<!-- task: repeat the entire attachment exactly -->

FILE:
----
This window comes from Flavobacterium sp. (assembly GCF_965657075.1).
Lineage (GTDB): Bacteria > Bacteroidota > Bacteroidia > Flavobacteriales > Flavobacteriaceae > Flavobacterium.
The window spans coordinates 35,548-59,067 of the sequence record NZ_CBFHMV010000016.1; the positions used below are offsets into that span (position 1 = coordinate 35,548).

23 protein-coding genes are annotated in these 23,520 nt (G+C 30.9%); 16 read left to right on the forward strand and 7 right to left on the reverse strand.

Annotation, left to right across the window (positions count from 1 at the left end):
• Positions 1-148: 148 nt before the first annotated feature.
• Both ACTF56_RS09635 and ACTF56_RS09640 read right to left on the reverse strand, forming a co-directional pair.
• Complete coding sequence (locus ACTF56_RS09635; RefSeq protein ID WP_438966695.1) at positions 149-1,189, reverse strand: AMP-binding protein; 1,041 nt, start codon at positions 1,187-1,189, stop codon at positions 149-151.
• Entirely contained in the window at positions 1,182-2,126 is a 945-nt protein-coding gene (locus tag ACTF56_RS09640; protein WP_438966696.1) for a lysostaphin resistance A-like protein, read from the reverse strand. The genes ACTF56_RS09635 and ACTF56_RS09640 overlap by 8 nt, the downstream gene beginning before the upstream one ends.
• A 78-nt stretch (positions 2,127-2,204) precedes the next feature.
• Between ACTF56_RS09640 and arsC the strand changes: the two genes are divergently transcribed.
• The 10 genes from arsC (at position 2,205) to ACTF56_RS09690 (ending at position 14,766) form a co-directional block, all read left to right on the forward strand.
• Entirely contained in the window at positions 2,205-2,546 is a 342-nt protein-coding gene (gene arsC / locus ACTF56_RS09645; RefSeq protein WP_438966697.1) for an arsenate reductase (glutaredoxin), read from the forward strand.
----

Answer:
This window comes from Flavobacterium sp. (assembly GCF_965657075.1).
Lineage (GTDB): Bacteria > Bacteroidota > Bacteroidia > Flavobacteriales > Flavobacteriaceae > Flavobacterium.
The window spans coordinates 35,548-59,067 of the sequence record NZ_CBFHMV010000016.1; the positions used below are offsets into that span (position 1 = coordinate 35,548).

23 protein-coding genes are annotated in these 23,520 nt (G+C 30.9%); 16 read left to right on the forward strand and 7 right to left on the reverse strand.

Annotation, left to right across the window (positions count from 1 at the left end):
• Positions 1-148: 148 nt before the first annotated feature.
• Both ACTF56_RS09635 and ACTF56_RS09640 read right to left on the reverse strand, forming a co-directional pair.
• Complete coding sequence (locus ACTF56_RS09635; RefSeq protein ID WP_438966695.1) at positions 149-1,189, reverse strand: AMP-binding protein; 1,041 nt, start codon at positions 1,187-1,189, stop codon at positions 149-151.
• Entirely contained in the window at positions 1,182-2,126 is a 945-nt protein-coding gene (locus tag ACTF56_RS09640; protein WP_438966696.1) for a lysostaphin resistance A-like protein, read from the reverse strand. The genes ACTF56_RS09635 and ACTF56_RS09640 overlap by 8 nt, the downstream gene beginning before the upstream one ends.
• A 78-nt stretch (positions 2,127-2,204) precedes the next feature.
• Between ACTF56_RS09640 and arsC the strand changes: the two genes are divergently transcribed.
• The 10 genes from arsC (at position 2,205) to ACTF56_RS09690 (ending at position 14,766) form a co-directional block, all read left to right on the forward strand.
• Entirely contained in the window at positions 2,205-2,546 is a 342-nt protein-coding gene (gene arsC / locus ACTF56_RS09645; RefSeq protein WP_438966697.1) for an arsenate reductase (glutaredoxin), read from the forward strand.